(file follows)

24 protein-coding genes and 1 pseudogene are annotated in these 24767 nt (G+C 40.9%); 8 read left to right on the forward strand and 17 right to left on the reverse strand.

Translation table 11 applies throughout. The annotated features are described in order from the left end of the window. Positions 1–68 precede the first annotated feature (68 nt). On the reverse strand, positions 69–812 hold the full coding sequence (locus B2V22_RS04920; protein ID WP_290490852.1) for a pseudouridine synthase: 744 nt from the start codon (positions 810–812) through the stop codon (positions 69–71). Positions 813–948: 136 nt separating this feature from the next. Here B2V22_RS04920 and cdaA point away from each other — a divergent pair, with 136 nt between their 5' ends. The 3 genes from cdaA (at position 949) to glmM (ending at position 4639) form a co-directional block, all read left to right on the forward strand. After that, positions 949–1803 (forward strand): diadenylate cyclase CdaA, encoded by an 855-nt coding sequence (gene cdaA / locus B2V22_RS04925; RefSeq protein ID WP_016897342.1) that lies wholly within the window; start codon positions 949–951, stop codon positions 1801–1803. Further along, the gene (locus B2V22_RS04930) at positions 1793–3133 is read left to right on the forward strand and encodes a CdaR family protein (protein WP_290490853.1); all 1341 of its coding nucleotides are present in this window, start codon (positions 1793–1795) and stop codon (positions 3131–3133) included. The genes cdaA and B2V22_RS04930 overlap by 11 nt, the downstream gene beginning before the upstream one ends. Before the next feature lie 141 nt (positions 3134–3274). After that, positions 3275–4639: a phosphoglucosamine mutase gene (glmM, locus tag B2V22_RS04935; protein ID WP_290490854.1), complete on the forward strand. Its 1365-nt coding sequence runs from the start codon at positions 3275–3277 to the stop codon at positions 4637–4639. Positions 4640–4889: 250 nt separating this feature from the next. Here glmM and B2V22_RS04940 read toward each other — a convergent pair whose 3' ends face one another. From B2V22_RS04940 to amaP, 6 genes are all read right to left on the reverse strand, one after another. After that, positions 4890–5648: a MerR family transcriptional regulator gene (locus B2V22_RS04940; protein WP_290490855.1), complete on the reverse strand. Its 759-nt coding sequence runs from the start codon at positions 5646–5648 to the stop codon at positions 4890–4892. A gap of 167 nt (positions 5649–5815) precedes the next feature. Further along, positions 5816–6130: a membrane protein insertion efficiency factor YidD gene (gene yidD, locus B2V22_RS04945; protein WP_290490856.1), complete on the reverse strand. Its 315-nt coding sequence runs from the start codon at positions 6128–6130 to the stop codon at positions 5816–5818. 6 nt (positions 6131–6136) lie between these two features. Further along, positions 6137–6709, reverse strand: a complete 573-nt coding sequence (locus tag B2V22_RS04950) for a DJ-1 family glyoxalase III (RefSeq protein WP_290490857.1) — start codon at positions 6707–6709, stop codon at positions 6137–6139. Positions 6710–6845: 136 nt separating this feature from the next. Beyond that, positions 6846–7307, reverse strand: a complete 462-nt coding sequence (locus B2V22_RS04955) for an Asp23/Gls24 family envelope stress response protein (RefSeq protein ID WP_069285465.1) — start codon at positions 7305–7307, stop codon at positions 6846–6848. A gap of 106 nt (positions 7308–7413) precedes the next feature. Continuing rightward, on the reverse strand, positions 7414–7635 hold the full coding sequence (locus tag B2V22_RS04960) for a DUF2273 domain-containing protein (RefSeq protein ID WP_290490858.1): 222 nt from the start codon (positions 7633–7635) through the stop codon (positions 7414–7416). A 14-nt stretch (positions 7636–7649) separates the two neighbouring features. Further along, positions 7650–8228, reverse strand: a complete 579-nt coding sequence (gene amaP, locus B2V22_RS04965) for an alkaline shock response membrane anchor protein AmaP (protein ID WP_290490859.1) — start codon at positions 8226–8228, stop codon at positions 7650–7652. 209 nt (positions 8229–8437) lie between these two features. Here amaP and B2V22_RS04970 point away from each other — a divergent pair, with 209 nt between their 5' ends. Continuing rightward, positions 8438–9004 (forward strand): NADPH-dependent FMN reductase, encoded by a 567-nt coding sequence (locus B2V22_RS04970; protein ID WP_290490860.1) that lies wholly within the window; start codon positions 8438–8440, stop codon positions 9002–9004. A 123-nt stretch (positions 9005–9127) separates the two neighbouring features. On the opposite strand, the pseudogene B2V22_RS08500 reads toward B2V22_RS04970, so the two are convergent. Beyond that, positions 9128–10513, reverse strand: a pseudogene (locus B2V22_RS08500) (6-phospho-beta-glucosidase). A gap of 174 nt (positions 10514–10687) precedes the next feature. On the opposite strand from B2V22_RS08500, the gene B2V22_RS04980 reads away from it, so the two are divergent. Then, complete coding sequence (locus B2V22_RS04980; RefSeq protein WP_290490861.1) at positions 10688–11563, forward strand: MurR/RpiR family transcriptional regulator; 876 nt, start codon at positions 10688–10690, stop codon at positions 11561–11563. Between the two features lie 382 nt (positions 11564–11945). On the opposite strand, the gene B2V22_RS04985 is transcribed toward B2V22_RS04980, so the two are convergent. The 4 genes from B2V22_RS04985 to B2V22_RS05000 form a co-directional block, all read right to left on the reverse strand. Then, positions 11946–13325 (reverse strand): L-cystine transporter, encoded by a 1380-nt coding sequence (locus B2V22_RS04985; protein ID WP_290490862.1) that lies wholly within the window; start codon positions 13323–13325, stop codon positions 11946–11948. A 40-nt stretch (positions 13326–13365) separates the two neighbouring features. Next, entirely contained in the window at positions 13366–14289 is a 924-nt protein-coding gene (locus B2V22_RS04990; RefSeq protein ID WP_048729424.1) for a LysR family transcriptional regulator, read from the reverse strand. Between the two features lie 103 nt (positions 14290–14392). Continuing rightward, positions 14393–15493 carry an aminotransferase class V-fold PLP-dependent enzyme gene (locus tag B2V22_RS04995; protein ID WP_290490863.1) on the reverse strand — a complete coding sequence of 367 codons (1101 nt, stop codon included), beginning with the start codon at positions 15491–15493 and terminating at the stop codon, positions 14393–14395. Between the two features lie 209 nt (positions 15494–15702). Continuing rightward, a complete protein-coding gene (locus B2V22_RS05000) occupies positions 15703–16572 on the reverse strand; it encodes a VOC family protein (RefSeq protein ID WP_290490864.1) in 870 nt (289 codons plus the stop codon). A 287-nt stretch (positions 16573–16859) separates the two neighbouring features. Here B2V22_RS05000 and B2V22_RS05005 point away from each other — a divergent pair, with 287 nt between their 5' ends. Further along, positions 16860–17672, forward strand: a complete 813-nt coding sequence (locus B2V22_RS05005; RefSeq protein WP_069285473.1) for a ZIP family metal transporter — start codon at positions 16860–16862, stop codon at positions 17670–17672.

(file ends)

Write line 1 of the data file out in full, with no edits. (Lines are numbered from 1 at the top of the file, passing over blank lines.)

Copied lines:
24 protein-coding genes and 1 pseudogene are annotated in these 24767 nt (G+C 40.9%); 8 read left to right on the forward strand and 17 right to left on the reverse strand.